Kim and Kelly Williams start their day at dawn. “I come in at 5:45am and the store opens at 7am,” says Kim, Senior Vice President of Retail Operations in Rhinebeck. “If I don’t get that early start, I’ll never get everything I need to do done. She adds, jokingly, “Our dad always feels that if he’s up and on the job, everyone else should be, too.”
Founded in 1946, Williams Lumber got its start when Kim and Kelly’s grandfather, a young Masonite salesman from Cleveland, moved to New York and made the wise decision to settle in the Hudson Valley and invest in a lumber yard. “My grandfather, Stanley Williams, developed a relationship with A.C. Dutton, a massive lumber reload center,” explains Kim.
“Railcars full of lumber and plywood were coming from Canada and the West Coast and being shipped to the East Coast. The owners there told my grandfather that if the opportunity ever arose he should buy a lumberyard. So young Stanley bought Gibson Feed and Grain in Rhinebeck—where the local fire department is today.”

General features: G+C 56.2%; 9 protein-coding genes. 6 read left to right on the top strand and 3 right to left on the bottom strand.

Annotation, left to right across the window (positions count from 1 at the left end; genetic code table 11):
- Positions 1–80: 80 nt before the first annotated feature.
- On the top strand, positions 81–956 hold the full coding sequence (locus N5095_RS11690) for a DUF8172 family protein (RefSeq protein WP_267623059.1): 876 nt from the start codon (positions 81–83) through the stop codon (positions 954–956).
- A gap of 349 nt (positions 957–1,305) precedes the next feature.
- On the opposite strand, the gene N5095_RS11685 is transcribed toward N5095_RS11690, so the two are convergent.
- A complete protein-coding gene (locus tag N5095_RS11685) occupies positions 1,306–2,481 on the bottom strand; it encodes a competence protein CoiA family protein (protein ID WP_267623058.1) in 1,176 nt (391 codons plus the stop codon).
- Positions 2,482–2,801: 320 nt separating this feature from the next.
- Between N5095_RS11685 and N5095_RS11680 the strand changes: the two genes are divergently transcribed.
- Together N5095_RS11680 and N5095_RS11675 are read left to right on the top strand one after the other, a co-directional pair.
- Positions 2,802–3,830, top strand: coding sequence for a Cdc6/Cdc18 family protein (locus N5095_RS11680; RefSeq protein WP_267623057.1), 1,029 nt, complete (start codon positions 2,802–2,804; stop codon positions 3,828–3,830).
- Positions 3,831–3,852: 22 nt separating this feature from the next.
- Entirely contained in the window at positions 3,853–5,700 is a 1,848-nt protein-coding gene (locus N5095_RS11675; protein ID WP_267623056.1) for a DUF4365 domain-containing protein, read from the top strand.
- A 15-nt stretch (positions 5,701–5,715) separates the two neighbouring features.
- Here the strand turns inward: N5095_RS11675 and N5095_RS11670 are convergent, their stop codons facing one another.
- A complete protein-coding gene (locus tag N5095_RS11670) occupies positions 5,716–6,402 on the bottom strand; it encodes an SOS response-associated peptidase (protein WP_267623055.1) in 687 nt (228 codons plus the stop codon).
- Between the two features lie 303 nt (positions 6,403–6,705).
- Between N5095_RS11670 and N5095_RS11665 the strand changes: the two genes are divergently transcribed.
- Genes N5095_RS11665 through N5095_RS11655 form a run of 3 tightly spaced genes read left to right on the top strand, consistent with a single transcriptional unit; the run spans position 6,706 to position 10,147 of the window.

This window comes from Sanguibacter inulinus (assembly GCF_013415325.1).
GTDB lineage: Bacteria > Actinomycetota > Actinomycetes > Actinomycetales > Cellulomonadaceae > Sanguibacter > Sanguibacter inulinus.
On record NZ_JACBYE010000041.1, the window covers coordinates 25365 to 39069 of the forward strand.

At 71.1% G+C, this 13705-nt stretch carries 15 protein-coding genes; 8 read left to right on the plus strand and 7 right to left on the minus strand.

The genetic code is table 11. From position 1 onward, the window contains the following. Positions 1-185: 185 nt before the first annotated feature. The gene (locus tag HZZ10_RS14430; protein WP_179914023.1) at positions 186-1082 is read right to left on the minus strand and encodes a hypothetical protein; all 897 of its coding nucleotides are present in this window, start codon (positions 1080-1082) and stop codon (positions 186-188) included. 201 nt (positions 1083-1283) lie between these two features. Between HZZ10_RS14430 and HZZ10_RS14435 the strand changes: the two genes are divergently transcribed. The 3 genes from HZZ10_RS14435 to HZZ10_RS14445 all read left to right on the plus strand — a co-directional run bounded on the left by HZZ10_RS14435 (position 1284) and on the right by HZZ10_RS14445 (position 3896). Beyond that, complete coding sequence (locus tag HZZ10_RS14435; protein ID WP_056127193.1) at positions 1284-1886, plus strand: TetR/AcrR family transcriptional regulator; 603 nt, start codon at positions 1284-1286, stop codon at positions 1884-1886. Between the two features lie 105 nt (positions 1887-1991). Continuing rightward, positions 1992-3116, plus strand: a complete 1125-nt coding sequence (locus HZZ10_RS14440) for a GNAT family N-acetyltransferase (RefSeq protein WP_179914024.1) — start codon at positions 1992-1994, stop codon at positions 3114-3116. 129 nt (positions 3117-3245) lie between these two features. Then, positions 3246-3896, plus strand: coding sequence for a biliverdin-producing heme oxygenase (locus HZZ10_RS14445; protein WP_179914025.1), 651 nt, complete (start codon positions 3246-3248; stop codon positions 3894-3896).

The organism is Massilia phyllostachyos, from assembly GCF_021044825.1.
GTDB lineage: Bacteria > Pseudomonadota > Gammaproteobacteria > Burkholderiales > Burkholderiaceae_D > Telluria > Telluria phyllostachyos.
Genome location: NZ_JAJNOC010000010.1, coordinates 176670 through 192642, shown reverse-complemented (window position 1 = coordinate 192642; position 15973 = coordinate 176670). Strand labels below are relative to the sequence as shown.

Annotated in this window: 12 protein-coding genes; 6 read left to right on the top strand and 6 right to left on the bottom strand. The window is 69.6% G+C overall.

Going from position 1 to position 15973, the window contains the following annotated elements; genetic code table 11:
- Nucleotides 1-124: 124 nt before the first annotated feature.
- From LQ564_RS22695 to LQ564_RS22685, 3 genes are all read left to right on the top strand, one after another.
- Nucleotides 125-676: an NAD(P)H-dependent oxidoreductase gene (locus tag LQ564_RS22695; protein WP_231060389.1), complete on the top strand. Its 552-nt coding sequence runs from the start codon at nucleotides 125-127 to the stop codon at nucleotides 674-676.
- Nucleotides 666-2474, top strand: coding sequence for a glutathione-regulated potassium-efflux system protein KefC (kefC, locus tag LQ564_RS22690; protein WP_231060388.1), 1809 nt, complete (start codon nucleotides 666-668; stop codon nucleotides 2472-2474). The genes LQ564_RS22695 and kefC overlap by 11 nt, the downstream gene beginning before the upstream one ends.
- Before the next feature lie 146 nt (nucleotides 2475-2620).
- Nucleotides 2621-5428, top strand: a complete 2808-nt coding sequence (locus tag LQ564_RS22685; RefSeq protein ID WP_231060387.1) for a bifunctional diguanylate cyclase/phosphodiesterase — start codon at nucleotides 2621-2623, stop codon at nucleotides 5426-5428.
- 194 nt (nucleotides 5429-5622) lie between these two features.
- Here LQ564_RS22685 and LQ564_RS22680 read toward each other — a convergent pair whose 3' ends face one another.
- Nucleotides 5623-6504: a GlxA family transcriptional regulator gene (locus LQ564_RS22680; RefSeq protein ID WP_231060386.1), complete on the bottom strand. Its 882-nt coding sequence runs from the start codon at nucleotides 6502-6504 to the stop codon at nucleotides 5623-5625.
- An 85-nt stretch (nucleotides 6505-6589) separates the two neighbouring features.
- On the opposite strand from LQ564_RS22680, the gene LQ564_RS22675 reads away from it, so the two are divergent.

The business grew, as did young Stanley’s family. Together with his wife Nancy, they had three beautiful children: Sandy, Sally, and Suzie. After Sandy graduated from Dutchess Community College, he began working with his father at the lumber store.
“We have knowledgeable people who can help customers assess their needs and make sure they’re comparing apples to apples, not oranges. And there aren’t many places where you can walk in and speak directly to a company owner about your issue.”–Kim Williams, Senior VP of Retail Operations
By 1969, Stanley and Sandy were doing well enough to build a new store on Route 9. By this point, Stanley and his wife Brenda—sweethearts since high school—also had three young children: Kim, Kelly, and Kari.